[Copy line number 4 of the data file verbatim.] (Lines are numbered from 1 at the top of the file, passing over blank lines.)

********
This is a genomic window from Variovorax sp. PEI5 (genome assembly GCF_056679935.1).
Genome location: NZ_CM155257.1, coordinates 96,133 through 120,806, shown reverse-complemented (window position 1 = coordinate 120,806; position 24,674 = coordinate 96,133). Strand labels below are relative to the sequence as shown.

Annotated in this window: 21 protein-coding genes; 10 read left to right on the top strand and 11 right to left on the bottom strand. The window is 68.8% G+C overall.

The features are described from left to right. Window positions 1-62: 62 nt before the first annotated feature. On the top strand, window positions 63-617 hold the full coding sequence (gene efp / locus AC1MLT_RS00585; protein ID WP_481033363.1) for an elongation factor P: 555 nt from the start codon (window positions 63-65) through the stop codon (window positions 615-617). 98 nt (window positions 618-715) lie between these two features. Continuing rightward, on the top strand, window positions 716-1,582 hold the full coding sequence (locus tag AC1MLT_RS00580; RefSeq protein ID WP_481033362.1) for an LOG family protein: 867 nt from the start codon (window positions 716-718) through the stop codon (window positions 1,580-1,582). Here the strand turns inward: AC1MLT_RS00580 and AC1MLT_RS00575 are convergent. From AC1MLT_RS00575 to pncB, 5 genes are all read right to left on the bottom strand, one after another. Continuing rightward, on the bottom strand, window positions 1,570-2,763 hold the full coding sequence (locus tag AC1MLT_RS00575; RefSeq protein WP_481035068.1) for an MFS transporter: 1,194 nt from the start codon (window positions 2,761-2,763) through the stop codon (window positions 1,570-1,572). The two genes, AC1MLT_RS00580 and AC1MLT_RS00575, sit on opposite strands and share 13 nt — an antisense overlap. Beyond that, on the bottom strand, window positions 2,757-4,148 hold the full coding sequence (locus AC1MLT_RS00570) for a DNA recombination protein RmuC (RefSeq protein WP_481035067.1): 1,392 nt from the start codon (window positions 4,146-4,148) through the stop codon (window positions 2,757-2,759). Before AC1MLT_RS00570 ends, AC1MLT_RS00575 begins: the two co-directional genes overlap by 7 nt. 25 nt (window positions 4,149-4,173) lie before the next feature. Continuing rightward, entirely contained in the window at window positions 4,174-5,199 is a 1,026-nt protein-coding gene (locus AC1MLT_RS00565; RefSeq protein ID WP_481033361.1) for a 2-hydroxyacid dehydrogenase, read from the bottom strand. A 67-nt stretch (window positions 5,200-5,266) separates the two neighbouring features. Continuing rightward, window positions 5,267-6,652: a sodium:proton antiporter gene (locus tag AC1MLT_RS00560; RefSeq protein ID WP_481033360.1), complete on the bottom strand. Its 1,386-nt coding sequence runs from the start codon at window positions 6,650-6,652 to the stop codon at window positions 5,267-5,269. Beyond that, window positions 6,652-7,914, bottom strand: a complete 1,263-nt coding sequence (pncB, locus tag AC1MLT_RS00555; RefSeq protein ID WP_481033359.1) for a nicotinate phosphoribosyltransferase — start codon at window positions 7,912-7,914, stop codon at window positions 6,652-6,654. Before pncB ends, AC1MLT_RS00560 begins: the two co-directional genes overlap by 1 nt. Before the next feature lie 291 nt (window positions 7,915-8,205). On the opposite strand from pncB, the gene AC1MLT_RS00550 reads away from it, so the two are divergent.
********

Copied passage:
The features are described from left to right. Window positions 1-62: 62 nt before the first annotated feature. On the top strand, window positions 63-617 hold the full coding sequence (gene efp / locus AC1MLT_RS00585; protein ID WP_481033363.1) for an elongation factor P: 555 nt from the start codon (window positions 63-65) through the stop codon (window positions 615-617). 98 nt (window positions 618-715) lie between these two features. Continuing rightward, on the top strand, window positions 716-1,582 hold the full coding sequence (locus tag AC1MLT_RS00580; RefSeq protein ID WP_481033362.1) for an LOG family protein: 867 nt from the start codon (window positions 716-718) through the stop codon (window positions 1,580-1,582). Here the strand turns inward: AC1MLT_RS00580 and AC1MLT_RS00575 are convergent. From AC1MLT_RS00575 to pncB, 5 genes are all read right to left on the bottom strand, one after another. Continuing rightward, on the bottom strand, window positions 1,570-2,763 hold the full coding sequence (locus tag AC1MLT_RS00575; RefSeq protein WP_481035068.1) for an MFS transporter: 1,194 nt from the start codon (window positions 2,761-2,763) through the stop codon (window positions 1,570-1,572). The two genes, AC1MLT_RS00580 and AC1MLT_RS00575, sit on opposite strands and share 13 nt — an antisense overlap. Beyond that, on the bottom strand, window positions 2,757-4,148 hold the full coding sequence (locus AC1MLT_RS00570) for a DNA recombination protein RmuC (RefSeq protein WP_481035067.1): 1,392 nt from the start codon (window positions 4,146-4,148) through the stop codon (window positions 2,757-2,759). Before AC1MLT_RS00570 ends, AC1MLT_RS00575 begins: the two co-directional genes overlap by 7 nt. 25 nt (window positions 4,149-4,173) lie before the next feature. Continuing rightward, entirely contained in the window at window positions 4,174-5,199 is a 1,026-nt protein-coding gene (locus AC1MLT_RS00565; RefSeq protein ID WP_481033361.1) for a 2-hydroxyacid dehydrogenase, read from the bottom strand. A 67-nt stretch (window positions 5,200-5,266) separates the two neighbouring features. Continuing rightward, window positions 5,267-6,652: a sodium:proton antiporter gene (locus tag AC1MLT_RS00560; RefSeq protein ID WP_481033360.1), complete on the bottom strand. Its 1,386-nt coding sequence runs from the start codon at window positions 6,650-6,652 to the stop codon at window positions 5,267-5,269. Beyond that, window positions 6,652-7,914, bottom strand: a complete 1,263-nt coding sequence (pncB, locus tag AC1MLT_RS00555; RefSeq protein ID WP_481033359.1) for a nicotinate phosphoribosyltransferase — start codon at window positions 7,912-7,914, stop codon at window positions 6,652-6,654. Before pncB ends, AC1MLT_RS00560 begins: the two co-directional genes overlap by 1 nt. Before the next feature lie 291 nt (window positions 7,915-8,205). On the opposite strand from pncB, the gene AC1MLT_RS00550 reads away from it, so the two are divergent.